There are several differences between the tripods as described in Wells' novel and those in Steven Spielberg's 2005 film, which come from an undisclosed planet. In this version the tripods were long ago brought to Earth, having been buried underground in its past. The aliens instead travel in "capsules" to their machines by some kind of "beaming" process resembling lightning (from where or what is never revealed), which transports them underground. The lighting containing the capsules travel faster than the eye can see, and the unearthing of the first war machine suggests they may have also each been kept in something similar to a cylinder (which might have been part of a rocket or other transportation that brought them, long ago, to Earth). In a published interview, screenwriter David Koepp stated his belief that they were planted long ago by these extraterrestrials as a part of some kind of alien "contingency plan" (said plan never being revealed to the audience).
The features of the tripods also differ: They do not possess the novel's killing chemical black smoke and are equipped with some type of invisible force shield that only becomes visible when struck; no human weapons can penetrate them (an obvious reference to George Pal's original 1953 film version). They are armed with two heat-ray-like weapons that incinerate humans to ash, leaving the victim's clothing behind while destroying and burning everything else; this caused confusion for some in the audience and also among critics. It has been put forward that aliens' heat-ray only destroys "organic" matter, though this does not fully explain the destruction of buildings and vehicles, nor the untouched cotton and wool of clothes, both of which are organic. One offered solution is that the heat-ray is a high energy coherent emission of microwaves similar to a Maser that causes the water in the human body to superheat into very high temperature steam, which then causes the victim to explode into ash as it instantly expands; this would also account for the metal objects it hits catching fire as they heat up, like metal objects placed in a microwave oven.
The tripods have several searchlights mounted and facing forward for use as they move at night. Like in Wells' novel the tripod's legs are completely flexible, even rubber-like in their appearance and movement. They have no visible mechanical joints or pivot-points, and they propel themselves by truly "walking" over any terrain; this can be seen as faithful to the original novel, where Wells describes the tripods as being more organic in their nature than mechanical. Spielberg's tripods also emit loud, deep bellows, which seem to be a means of calling out to one other, similar to how Wells' originally described them. The sounds used in the film consist of one loud 113 Hz blast (between A2 and A#2 on the musical scale) for three seconds, followed by a deep 136 Hz blast (near C#3) for another three seconds, sounding very much like Earth lighthouse blasts. The tripods are also equipped with numerous retracting and expanding tentacles for the capturing of humans, as well as two long thick-wire cages running directly underneath and along on each side of the machine's main body, used for temporary human prisoner storage; the hatches over each cage dial open and then sucks-up captured humans for off-camera blood processing. The machines are also equipped with a retractable, snake-like, aerial camera probe used to search inside abandoned buildings and in other locations that cannot be directly observed. The points where the hatches meet the human storage cages seems to be a tripod weak point; in one climatic scene, a captured soldier's belt of pulled-pin and activated hand grenades is able to destroy one of the tripods after the grenades explode inside, causing the machine to crash to the ground.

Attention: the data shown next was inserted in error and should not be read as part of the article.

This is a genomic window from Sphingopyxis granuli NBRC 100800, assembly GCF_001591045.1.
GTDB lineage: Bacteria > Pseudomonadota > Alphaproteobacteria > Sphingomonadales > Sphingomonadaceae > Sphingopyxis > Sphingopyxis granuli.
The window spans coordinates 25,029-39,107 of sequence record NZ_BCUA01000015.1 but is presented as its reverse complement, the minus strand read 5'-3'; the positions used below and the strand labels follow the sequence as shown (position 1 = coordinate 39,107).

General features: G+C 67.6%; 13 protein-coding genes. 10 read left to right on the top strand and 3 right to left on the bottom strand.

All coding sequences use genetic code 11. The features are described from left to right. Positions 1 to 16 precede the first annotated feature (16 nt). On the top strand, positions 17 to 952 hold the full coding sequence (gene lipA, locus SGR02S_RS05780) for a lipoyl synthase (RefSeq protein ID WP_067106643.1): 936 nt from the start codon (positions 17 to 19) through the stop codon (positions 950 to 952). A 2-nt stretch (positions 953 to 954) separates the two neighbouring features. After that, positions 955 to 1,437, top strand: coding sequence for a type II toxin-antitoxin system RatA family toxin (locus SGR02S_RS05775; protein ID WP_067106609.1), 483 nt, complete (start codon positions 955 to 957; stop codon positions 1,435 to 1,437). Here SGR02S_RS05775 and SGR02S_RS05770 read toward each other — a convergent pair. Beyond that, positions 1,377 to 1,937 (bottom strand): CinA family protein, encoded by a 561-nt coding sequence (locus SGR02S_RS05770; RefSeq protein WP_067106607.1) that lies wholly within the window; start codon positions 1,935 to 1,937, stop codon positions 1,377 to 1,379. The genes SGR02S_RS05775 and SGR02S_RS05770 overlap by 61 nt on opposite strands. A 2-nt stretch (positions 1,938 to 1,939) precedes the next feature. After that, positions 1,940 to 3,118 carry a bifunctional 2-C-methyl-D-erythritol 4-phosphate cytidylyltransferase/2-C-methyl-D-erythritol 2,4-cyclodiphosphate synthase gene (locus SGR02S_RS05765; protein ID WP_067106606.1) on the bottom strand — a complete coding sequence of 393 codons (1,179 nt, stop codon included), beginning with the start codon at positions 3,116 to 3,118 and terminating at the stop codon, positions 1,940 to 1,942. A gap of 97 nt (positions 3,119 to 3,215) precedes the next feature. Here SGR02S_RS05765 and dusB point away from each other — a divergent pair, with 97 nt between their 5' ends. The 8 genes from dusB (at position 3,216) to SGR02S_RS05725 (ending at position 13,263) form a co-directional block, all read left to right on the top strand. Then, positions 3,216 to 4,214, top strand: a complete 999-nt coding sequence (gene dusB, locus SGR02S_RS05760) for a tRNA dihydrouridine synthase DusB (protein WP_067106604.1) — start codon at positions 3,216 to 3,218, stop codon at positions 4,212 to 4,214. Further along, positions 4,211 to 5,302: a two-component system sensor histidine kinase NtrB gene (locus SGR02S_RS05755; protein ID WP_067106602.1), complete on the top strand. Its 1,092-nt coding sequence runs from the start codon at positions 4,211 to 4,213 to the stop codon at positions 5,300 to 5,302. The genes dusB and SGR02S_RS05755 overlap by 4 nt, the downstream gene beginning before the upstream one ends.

Additionally, the tripods have another tentacle used as a pipette to drain human blood, the collected blood then being sprayed from the tripods' heads as fertilizer to aid the spread of their fast-growing terreforming red weed. (The captured humans that get sucked into the tripods' interior could very well have their blood drained in an alien machine by a more direct process.) Similar to the book, the tripods appear to emit some kind of black-green smoke before arming and firing the heat-ray, although this may only be accumulated dust and fine debris or a chemical steam for clearing vents. We discover the tripods are made to resemble the aliens themselves, which have three legs, a large head, and three arms attached to their bodies. Some have observed that the tripods' main body housing and the aliens' heads look like cuttlefish.
The lethality of the tripods can be summed up in a phrase spoken in the film (a paraphrase of a line from the 1953 film): "Once the tripods start to move, no more news comes out of that area."
Jeff Wayne's Musical Version of The War of the Worlds 
The tripods are described in Jeff Wayne's Musical Version of The War of the Worlds and depicted on the album artwork painted by Michael Trim. This version of the tripods does have some inconsistencies from Wells' description in his novel; for example, the Heat-Ray emanates from a proboscis in the cupola rather than from a box carried by the tripod, the basket to hold captured humans is a cage on the handling-machines instead of the fighting-machines, and the "cowl" (cockpit) of the fighting-machine is fixed in place, instead of being a separately moving hood.